Teaching Ideas : Whole Class Guided Reading
You can use whole class guided reading sessions to develop the children’s literacy skills when working with a range of text styles and genres. It can help you target individual children by using other pupils to model and demonstrate good reading habits and provide vocabulary and contextual support during discussions.
The guided reading activities can supplement work in full English lessons by allowing the class to extend their thinking and understanding about a particular style of text. Whole class guided reading allows an efficient use of classroom time so that you can concentrate on one particular literacy activity or skill to focus the children’s progress and make it easier to assess and develop further lessons. You can partner whole class work with individual reading sessions during the course of the week when each child gets to read and discuss their responses to a text with a teaching assistant or parent helper. Use a system of checklists to ensure that every child gets an opportunity to take part in the whole class guided reading sessions by reading aloud parts of the text and directly answering some of the discussion questions.
There are two options to use for the text that the class can work with during a whole class guided reading session. You can either continue working on the text that the children are exploring during full English lessons or you can use the sessions to introduce the children to different types and styles of texts throughout the school year. If you choose to work with a text that the class are already studying then you will need to plan carefully the part of the text that the children will discuss during a whole class guided reading session so that it matches what the class has already covered. You can use the sessions to help develop the children’s general understanding about the plot development or you can get the children to focus on one section of the text for a closer inspection. If you choose the second option then you can select a number of different text styles to rotate throughout the school year such as fiction stories, poetry and non-fiction texts such as newspapers, recipes and magazine articles.
Reading Around the Class
Whole class guided reading can help you assess the progress of individual children by getting them to read aloud sections of the text before a class discussion. Use a checklist to ensure that all children get an opportunity to practise reading aloud part of the text throughout the course of the school year. You should also be mindful that some pupils might be reluctant to read to the whole class. One way of targeting these children is by building up their confidence by reading aloud in a small group setting before reading aloud to the class. You should also match the children’s reading abilities to the text that you have selected the class to read and discuss. Spend time discussing strategies that the children can use when reading aloud to read and understand unfamiliar vocabulary and follow the context of a story or non-fiction text.
Paired Reading Strategies
You can avoid some of the pressure of reading around the class by getting the children to work with a partner to read the text before the whole class discussion. Encourage the children to work together to read alternate paragraphs from the text and support each other in reading and understanding any unfamiliar vocabulary. You can then hover next to different pairs of children so that you assess and develop individual reading skills and abilities. Before the children start reading the text, you can provide the class with a list of questions and topics that the class will be discussing later in the session. If the children are working with a photocopied text then you can allow them to highlight parts of the text to indicate sections that can answer different topics and questions.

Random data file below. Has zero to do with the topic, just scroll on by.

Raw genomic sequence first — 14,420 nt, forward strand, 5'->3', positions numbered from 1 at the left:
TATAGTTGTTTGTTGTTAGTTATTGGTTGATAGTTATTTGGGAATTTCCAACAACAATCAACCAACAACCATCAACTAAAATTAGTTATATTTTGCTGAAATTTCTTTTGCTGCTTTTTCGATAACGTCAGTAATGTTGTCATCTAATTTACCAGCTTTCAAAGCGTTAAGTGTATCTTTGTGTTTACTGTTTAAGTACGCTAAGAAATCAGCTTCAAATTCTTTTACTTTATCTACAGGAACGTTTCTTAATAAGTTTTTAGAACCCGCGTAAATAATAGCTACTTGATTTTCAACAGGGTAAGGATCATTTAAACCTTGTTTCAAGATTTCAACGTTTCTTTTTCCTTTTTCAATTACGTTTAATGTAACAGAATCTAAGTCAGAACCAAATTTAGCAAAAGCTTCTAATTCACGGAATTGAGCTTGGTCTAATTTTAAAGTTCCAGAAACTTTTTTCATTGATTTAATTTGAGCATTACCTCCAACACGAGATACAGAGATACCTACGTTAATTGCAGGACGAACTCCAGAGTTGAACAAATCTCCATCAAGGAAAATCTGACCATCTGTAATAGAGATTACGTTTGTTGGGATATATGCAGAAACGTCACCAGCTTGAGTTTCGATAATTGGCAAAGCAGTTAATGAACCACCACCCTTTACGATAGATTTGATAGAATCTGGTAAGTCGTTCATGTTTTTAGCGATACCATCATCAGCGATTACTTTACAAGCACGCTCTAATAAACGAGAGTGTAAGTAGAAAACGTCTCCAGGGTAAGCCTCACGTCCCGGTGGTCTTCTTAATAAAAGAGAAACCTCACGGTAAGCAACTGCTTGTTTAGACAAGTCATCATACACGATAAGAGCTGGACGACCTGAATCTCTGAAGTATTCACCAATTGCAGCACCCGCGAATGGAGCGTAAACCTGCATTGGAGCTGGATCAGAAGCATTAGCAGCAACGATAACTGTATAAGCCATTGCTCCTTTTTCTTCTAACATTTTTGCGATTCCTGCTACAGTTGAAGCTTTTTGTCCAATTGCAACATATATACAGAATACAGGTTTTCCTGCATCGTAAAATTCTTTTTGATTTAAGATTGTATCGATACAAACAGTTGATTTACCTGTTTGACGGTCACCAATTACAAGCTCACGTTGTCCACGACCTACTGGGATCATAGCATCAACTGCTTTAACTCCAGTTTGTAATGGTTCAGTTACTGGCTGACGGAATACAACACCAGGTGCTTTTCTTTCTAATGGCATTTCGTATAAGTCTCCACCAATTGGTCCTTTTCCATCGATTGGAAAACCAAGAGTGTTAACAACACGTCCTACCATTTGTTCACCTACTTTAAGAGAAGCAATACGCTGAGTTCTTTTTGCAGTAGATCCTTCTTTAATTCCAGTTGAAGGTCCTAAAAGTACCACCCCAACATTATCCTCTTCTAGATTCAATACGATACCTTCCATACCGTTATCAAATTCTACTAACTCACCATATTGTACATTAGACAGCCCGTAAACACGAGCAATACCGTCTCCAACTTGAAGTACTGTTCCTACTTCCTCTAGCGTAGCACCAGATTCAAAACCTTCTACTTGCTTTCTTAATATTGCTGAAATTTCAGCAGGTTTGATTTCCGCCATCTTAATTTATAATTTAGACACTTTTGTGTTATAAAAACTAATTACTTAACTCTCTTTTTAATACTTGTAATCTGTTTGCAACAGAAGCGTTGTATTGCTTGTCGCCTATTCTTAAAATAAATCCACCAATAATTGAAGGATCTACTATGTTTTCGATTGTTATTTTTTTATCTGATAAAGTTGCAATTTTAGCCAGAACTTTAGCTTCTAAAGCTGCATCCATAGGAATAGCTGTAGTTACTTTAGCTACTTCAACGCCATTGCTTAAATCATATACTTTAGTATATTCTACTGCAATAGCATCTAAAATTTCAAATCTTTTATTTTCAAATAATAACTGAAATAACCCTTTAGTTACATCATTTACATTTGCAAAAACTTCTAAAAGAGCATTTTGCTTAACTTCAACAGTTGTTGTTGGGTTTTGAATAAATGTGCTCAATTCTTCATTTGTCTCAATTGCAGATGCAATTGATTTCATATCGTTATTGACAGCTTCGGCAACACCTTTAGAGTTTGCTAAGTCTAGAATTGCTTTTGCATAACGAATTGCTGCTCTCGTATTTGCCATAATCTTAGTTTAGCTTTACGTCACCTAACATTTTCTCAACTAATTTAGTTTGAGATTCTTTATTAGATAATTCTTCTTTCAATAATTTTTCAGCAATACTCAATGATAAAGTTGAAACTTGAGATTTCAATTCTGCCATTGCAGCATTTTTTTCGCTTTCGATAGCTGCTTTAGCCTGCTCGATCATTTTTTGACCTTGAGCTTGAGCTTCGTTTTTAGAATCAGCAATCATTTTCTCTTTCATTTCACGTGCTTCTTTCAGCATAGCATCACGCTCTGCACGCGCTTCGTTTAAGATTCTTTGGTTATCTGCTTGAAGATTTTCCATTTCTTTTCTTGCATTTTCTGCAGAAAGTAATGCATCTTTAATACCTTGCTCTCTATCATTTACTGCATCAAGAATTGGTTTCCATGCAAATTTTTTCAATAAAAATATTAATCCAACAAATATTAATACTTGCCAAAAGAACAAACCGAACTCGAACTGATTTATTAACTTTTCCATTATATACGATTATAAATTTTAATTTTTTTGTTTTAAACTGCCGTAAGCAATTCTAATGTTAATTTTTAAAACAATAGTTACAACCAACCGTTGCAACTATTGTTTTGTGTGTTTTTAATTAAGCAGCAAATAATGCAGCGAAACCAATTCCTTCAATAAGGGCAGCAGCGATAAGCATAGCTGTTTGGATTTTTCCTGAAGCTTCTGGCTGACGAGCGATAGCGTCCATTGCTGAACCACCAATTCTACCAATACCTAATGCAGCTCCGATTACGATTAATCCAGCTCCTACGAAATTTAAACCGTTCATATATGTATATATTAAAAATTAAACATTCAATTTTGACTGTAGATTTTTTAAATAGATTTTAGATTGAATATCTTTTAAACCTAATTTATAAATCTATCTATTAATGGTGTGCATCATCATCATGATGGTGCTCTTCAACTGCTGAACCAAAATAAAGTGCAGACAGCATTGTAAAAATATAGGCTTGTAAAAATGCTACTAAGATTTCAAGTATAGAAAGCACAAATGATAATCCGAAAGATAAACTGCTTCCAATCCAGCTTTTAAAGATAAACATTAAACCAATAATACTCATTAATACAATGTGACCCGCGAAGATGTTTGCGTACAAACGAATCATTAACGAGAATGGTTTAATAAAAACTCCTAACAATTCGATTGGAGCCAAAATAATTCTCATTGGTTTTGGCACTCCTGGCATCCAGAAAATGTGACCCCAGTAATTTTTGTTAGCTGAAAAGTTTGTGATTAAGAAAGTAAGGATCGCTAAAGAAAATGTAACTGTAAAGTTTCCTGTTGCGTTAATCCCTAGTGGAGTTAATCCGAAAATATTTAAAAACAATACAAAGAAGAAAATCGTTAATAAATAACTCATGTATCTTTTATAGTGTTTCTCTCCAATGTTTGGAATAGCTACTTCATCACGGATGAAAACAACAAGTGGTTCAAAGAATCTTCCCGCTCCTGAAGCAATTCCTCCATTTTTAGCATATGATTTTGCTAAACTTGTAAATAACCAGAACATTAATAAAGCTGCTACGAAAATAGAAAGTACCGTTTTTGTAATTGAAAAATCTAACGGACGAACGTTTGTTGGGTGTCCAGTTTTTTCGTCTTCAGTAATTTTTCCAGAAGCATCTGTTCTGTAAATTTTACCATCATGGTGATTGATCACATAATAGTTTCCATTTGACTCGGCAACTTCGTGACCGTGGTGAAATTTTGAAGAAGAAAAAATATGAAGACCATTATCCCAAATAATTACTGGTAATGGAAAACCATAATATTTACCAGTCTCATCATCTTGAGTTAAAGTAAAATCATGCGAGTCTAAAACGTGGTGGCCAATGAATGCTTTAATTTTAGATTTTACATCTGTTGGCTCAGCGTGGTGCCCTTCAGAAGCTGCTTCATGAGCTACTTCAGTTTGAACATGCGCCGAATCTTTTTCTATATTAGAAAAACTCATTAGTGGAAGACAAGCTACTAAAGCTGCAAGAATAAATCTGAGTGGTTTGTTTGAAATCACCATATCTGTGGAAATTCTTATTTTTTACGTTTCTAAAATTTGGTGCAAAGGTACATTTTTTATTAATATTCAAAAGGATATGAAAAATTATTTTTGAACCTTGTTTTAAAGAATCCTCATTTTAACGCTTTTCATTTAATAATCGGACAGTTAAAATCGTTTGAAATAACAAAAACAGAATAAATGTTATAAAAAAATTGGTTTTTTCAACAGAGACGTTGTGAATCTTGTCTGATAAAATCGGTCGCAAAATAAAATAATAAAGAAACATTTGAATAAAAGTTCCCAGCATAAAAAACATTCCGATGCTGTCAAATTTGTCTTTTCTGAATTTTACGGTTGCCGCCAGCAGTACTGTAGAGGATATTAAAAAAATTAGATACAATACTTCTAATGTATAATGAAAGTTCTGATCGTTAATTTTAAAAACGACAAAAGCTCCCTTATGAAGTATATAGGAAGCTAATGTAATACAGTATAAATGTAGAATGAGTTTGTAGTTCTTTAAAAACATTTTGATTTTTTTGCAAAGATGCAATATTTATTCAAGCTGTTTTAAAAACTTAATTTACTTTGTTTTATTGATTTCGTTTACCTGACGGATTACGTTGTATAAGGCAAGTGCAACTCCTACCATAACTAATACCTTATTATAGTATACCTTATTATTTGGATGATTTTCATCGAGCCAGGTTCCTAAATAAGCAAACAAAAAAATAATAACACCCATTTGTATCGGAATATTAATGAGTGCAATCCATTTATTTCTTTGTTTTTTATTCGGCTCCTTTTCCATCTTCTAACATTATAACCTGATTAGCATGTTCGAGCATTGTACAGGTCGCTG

Following a reading of the text, you can get the spend time discussing the children’s responses to the text. Encourage the children to spend time thinking about their responses to a particular question with a partner before sharing their ideas with the whole class. You can begin a class discussion by getting the children to focus on the structure and content of the text using some closed questions before getting the class to concentrate on their responses to some more open questions to explore why and how things happened in the text. During a whole class guided reading session, you can get the children to work with a partner to record their own questions about a text before sharing them with the whole class. Spend time discussing with the class the most effective questions to use to help investigate and interrogate a text.
If you use a text that the class are working with in full English lessons then make sure that you use topics that the children have been discussing to direct the preceding literacy activities. For example, if the children have discussed predictions about the sequencing of a fictional text then the class can discover if their predictions were correct as they explore the remainder of the story, Similarly, if the class have listed the text features of a non-fiction text that they have read in a guided reading session then they can check whether these same features can be found in other similar texts explored during a full English lesson. You can also set the class some homework activities related to the whole class guided reading sessions by getting them practise writing letters in responses to some of the events in a fictional story or by producing their own examples of a non-fiction text.